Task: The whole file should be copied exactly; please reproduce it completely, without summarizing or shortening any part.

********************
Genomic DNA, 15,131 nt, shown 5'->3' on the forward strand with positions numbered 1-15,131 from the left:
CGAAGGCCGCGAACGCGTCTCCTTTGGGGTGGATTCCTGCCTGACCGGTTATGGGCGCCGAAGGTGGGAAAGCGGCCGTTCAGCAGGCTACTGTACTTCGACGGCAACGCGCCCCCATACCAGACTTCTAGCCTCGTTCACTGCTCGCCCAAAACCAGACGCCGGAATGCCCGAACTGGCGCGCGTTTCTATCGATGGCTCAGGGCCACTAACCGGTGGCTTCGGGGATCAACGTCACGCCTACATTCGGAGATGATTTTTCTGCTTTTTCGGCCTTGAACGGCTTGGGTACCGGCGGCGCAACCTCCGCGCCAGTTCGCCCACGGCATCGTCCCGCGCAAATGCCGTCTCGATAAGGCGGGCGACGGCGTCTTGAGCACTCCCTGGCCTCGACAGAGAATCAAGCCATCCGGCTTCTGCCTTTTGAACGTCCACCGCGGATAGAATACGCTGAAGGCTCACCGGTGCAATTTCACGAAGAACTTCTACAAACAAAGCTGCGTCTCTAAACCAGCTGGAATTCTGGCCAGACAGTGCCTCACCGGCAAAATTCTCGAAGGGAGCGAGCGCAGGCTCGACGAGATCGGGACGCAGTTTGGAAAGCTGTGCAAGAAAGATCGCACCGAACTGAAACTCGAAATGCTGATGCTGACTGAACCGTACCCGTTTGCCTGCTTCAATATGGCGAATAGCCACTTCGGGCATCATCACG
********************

Genomic DNA, 15,131 nt, shown 5'->3' on the forward strand with positions numbered 1-15,131 from the left:
CGAAGGCCGCGAACGCGTCTCCTTTGGGGTGGATTCCTGCCTGACCGGTTATGGGCGCCGAAGGTGGGAAAGCGGCCGTTCAGCAGGCTACTGTACTTCGACGGCAACGCGCCCCCATACCAGACTTCTAGCCTCGTTCACTGCTCGCCCAAAACCAGACGCCGGAATGCCCGAACTGGCGCGCGTTTCTATCGATGGCTCAGGGCCACTAACCGGTGGCTTCGGGGATCAACGTCACGCCTACATTCGGAGATGATTTTTCTGCTTTTTCGGCCTTGAACGGCTTGGGTACCGGCGGCGCAACCTCCGCGCCAGTTCGCCCACGGCATCGTCCCGCGCAAATGCCGTCTCGATAAGGCGGGCGACGGCGTCTTGAGCACTCCCTGGCCTCGACAGAGAATCAAGCCATCCGGCTTCTGCCTTTTGAACGTCCACCGCGGATAGAATACGCTGAAGGCTCACCGGTGCAATTTCACGAAGAACTTCTACAAACAAAGCTGCGTCTCTAAACCAGCTGGAATTCTGGCCAGACAGTGCCTCACCGGCAAAATTCTCGAAGGGAGCGAGCGCAGGCTCGACGAGATCGGGACGCAGTTTGGAAAGCTGTGCAAGAAAGATCGCACCGAACTGAAACTCGAAATGCTGATGCTGACTGAACCGTACCCGTTTGCCTGCTTCAATATGGCGAATAGCCACTTCGGGCATCATCACG